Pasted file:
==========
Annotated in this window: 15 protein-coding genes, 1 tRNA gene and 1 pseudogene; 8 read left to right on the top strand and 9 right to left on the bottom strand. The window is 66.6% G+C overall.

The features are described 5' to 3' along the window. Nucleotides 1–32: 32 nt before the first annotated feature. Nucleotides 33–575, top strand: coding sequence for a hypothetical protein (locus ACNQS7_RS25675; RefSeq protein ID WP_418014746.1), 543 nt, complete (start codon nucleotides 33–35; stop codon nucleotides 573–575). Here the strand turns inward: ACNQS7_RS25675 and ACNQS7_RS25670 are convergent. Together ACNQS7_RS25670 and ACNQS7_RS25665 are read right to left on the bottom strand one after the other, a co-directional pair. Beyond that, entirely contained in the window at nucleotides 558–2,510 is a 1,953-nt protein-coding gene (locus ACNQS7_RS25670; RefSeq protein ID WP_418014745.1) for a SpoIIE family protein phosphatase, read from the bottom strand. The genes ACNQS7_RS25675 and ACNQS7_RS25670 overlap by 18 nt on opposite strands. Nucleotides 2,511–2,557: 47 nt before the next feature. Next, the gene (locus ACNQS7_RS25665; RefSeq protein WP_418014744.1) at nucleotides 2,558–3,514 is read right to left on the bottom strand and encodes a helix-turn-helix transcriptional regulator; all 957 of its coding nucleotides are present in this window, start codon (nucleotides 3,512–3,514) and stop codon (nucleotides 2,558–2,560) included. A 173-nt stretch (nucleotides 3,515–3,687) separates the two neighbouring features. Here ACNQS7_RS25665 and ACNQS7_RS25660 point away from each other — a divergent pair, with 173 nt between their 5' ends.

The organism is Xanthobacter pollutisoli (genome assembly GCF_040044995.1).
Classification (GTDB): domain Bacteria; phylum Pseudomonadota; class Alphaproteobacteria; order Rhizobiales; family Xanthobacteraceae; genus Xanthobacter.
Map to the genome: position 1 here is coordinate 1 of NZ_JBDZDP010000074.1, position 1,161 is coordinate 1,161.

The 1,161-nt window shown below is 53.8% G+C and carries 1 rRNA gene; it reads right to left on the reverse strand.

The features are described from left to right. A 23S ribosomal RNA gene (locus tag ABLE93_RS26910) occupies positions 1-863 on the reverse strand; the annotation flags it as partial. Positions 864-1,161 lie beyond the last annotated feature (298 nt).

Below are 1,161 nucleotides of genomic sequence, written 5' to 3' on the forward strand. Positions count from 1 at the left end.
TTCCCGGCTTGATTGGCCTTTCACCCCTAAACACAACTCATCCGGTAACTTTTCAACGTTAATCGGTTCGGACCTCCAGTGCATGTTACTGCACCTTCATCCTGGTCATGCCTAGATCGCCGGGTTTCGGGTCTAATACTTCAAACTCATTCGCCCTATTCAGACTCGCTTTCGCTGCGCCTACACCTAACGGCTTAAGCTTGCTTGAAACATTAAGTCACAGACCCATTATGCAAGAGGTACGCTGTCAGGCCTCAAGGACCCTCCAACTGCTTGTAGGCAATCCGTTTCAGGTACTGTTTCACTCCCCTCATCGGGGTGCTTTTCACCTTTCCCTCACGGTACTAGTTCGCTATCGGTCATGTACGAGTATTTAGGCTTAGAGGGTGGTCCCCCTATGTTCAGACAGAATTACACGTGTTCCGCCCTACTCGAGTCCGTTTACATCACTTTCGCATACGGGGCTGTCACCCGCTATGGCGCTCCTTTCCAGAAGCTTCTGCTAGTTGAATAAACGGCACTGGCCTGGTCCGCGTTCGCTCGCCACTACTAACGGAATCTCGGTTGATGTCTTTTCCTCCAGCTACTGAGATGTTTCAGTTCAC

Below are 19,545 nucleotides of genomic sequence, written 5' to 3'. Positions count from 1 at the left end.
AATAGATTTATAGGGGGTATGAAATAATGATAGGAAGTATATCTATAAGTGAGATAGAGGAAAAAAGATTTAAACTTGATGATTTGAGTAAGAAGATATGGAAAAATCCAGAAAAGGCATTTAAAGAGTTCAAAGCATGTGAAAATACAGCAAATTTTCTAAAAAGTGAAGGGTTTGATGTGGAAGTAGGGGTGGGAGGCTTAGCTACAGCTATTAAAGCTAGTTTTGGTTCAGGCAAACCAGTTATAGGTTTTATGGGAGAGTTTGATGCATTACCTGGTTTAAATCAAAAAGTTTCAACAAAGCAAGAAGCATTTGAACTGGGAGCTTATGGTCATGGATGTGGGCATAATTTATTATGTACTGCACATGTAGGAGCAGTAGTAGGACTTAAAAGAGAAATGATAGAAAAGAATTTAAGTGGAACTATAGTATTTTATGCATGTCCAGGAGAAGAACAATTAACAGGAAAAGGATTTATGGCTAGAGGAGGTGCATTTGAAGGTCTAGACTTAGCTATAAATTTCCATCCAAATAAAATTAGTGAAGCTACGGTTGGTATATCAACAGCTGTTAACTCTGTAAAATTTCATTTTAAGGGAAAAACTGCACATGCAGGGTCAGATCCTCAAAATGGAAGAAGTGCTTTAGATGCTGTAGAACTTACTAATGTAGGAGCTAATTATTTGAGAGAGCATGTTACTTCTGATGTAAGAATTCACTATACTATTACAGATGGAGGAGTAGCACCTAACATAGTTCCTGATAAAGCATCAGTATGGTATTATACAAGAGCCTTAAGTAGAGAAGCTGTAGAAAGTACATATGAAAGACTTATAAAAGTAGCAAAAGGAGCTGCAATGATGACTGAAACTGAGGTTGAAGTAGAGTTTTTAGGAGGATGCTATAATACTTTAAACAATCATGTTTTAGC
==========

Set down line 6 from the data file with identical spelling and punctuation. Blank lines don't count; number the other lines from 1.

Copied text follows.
The 1,161-nt window shown below is 53.8% G+C and carries 1 rRNA gene; it reads right to left on the reverse strand.